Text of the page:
This is an incredibly disingenuous article.
Quality of Service (QoS), using Differentiated Services (DSCP) or Class of Service (CoS), is a basic network gear feature which these manufacturers support in one way or another on most of their products: it is a necessary feature for Local, Metropolitan or Wide Area Networks (LAN, MAN, WAN), which these products often support. ISPs, remember, don’t just offer Internet access to consumers, but they also offer private networks, either MANs or WANs, often using technologies like MPLS and often offering QoS for services like VoIP or Video.
To say that these vendors sell tools used against Net Neutrality is like complaining about the hardware store selling hammers, because they can be used to kill people. The fact is that QoS and DSCP are Internet standards defined in RFC 2474 and are essential to most private networks.
Sandvine, from what I’ve heard, is not exactly your run-of-the-mill networking company, and the accusation on them may stand. But to put IBM, Cisco and Intel in the same basket just because they sell equipment that supports QoS is ridiculous. The author mentions DSCP in a rather dismissive yet doesn’t follow the point from there, he just drops it.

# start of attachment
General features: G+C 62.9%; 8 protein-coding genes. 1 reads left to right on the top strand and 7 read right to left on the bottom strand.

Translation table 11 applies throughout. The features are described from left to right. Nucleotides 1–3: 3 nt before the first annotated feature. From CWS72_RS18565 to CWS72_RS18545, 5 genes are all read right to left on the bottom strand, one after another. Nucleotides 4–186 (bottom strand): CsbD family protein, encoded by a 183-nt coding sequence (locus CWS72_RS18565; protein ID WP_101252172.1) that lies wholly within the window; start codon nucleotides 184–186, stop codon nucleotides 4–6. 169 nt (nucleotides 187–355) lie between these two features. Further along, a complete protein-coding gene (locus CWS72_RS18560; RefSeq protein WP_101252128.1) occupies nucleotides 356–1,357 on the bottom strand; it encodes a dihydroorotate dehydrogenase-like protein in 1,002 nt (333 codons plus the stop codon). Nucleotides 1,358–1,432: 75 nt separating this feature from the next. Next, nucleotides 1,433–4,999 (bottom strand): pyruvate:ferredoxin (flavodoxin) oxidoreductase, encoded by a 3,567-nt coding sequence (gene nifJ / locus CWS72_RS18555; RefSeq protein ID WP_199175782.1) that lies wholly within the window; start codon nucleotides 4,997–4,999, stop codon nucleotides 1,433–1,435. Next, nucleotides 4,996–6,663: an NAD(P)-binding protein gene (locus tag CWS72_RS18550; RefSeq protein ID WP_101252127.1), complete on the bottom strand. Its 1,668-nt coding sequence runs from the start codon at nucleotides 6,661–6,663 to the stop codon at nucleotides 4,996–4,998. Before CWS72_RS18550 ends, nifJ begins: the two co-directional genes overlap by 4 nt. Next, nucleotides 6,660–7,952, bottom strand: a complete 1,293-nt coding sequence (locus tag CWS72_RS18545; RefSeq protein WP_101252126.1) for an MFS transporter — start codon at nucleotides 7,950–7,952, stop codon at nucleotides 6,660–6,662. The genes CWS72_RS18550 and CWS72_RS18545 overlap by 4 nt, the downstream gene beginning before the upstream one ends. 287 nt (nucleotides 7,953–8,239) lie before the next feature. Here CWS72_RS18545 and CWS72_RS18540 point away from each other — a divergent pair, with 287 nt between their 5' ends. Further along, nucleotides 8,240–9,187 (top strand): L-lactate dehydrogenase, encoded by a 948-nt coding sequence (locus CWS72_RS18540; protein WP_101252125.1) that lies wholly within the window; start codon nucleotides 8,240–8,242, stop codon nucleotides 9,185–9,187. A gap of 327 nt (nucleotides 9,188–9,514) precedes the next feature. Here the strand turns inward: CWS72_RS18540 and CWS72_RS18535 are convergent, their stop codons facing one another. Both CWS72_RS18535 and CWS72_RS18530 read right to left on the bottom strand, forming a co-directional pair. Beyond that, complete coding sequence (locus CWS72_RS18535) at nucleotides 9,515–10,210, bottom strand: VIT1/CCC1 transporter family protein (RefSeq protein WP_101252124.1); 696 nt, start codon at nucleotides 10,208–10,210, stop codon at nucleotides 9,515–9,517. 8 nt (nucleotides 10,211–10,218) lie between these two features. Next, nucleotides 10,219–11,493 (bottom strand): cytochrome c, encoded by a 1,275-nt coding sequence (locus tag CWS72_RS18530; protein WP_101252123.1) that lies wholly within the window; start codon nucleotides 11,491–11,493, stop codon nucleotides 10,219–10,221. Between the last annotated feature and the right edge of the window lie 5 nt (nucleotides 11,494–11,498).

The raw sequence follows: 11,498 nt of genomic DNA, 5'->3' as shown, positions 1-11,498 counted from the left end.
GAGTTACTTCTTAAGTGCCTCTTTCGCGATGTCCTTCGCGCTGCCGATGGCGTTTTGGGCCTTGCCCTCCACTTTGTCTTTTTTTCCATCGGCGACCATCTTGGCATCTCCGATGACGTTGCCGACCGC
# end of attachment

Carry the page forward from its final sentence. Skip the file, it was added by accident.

The fact is, ANY modern network equipment of the grade used by ISPs or large networks will support QoS in some way. it is a standard feature. This cannot be used as an argument to say these companies are “against net neutrality”. Not unless you also argue that hardware stores are “against human life”.
The “demand” for ever-increasing profit has become an ethical and moral problem that needs to be dealt with if capitalism is to survive.
Look at the sheer density of mud slinging in this short post. Just look at it.
Cory, I’m disappointed that you forgot the words “enslave,” “Nazi,” and “baby killer.”
OK, but as they say …
“The Administration must act to protect against calls for utility-like common carrier regulation
“Never let facts get in the way of a manufactured outrage” - Me.
Have you ever been to B&Q? (or Home Depot, I imagine is similar for Yanks).
It’s almost as though the complaints about Cory’s submissions are motivated by an attitude toward Cory himself rather than problems with the actual articles.
Okay, if they don’t intend for their products to be used to stomp on net neutrality, why did they take the trouble to sign this letter? (Can’t talk too much, since I work for one of the companies on that list, but still, that’s pretty fucked.)
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